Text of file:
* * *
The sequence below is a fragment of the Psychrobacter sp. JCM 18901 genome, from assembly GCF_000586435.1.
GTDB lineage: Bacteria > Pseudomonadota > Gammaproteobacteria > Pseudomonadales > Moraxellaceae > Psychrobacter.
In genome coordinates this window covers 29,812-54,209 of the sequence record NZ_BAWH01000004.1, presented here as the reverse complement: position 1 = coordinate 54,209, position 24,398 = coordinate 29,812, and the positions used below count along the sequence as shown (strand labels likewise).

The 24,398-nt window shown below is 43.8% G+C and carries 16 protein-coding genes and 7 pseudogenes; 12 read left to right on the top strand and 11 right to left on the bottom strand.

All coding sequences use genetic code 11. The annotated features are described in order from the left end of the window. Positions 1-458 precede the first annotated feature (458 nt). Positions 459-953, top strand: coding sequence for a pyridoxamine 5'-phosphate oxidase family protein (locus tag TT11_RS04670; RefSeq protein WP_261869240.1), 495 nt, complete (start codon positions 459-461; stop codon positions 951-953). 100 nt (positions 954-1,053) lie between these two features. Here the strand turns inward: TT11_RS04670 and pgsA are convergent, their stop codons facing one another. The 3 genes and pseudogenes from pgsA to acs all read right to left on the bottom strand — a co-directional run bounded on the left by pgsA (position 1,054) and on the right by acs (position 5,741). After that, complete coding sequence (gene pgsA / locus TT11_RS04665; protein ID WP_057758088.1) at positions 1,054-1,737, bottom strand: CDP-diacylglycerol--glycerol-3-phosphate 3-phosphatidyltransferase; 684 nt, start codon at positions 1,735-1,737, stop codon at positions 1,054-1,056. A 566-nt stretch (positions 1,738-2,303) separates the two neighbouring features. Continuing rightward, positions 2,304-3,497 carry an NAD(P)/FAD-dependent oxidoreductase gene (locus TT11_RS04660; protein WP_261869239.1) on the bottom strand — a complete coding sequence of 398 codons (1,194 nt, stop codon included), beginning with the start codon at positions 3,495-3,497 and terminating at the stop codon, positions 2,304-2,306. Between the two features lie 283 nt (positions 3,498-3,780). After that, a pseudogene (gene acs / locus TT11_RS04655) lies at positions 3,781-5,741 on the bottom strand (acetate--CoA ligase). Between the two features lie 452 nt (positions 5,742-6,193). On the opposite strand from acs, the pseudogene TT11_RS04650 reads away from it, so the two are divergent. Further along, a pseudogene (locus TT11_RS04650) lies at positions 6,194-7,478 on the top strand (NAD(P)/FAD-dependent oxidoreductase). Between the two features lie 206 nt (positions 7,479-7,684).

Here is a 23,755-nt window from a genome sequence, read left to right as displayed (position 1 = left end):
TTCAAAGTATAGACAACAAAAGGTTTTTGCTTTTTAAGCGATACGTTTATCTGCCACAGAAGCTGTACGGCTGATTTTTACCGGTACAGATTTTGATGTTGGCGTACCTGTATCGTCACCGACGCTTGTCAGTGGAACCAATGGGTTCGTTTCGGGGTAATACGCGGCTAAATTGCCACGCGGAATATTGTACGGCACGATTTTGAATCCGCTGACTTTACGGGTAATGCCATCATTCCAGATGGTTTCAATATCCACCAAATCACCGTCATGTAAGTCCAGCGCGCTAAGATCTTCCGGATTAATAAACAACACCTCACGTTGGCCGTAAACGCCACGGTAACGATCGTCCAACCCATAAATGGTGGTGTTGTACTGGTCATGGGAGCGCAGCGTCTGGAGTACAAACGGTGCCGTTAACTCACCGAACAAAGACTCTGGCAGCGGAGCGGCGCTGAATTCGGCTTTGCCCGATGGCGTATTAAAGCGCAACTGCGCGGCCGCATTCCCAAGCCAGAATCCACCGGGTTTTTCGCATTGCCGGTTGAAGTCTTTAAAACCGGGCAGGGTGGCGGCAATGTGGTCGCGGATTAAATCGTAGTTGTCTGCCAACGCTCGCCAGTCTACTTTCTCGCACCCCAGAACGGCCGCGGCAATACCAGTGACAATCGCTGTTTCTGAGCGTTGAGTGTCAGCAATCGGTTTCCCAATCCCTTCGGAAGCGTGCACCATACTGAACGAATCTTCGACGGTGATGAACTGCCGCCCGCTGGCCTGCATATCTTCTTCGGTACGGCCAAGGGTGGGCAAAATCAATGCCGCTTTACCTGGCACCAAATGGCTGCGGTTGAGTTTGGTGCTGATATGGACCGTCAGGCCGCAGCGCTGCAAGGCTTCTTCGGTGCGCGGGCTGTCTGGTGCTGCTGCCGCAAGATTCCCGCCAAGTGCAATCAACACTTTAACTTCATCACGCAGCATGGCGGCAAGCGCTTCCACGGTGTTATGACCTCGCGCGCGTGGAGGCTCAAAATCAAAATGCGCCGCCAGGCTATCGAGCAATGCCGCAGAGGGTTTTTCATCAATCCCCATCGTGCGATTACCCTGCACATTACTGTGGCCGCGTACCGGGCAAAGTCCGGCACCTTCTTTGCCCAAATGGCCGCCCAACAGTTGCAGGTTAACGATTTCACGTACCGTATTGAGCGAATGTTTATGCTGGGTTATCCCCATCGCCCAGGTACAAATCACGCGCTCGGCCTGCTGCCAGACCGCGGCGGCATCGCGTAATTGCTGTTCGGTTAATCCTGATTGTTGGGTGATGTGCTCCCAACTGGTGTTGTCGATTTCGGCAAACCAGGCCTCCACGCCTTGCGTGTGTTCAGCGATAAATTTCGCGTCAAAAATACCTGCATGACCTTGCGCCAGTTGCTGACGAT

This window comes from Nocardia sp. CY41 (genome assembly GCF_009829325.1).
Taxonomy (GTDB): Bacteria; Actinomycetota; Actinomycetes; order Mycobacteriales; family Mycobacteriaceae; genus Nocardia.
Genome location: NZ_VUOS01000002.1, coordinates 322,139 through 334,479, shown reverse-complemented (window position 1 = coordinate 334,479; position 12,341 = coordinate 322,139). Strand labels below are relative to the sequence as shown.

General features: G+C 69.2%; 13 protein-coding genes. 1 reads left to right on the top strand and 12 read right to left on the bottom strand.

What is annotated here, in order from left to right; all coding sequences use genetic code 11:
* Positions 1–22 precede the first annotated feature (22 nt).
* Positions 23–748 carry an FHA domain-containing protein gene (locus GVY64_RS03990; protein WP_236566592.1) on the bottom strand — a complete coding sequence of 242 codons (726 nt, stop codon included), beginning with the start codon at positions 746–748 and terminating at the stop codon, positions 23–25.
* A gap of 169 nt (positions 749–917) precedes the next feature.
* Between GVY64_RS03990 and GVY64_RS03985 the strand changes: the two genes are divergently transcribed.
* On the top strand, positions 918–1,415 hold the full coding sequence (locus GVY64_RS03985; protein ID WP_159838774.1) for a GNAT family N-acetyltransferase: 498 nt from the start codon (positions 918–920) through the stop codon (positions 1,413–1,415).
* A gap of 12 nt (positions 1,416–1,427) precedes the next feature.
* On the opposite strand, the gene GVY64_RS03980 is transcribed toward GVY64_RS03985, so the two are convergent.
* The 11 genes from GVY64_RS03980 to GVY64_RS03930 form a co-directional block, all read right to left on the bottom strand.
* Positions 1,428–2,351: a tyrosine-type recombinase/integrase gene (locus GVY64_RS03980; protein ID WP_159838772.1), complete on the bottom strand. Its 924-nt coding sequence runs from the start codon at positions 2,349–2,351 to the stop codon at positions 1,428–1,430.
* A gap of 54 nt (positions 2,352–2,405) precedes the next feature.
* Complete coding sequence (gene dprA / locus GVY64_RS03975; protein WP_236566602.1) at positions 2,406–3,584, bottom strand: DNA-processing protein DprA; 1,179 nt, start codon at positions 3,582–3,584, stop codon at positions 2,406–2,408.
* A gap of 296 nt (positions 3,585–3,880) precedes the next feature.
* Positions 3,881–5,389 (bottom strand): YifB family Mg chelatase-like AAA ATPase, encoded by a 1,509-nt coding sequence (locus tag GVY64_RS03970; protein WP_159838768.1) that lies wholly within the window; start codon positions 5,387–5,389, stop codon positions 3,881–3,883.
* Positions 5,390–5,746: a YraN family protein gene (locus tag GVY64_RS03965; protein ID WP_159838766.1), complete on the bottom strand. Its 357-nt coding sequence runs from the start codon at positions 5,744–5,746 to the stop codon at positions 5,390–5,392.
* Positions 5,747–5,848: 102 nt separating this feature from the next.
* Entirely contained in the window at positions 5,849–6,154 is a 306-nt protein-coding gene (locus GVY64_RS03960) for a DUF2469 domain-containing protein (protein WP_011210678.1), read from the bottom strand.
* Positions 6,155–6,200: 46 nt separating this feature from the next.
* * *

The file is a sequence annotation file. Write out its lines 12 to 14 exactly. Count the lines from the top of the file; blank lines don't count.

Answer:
What is annotated here, in order from left to right; all coding sequences use genetic code 11:
* Positions 1–22 precede the first annotated feature (22 nt).
* Positions 23–748 carry an FHA domain-containing protein gene (locus GVY64_RS03990; protein WP_236566592.1) on the bottom strand — a complete coding sequence of 242 codons (726 nt, stop codon included), beginning with the start codon at positions 746–748 and terminating at the stop codon, positions 23–25.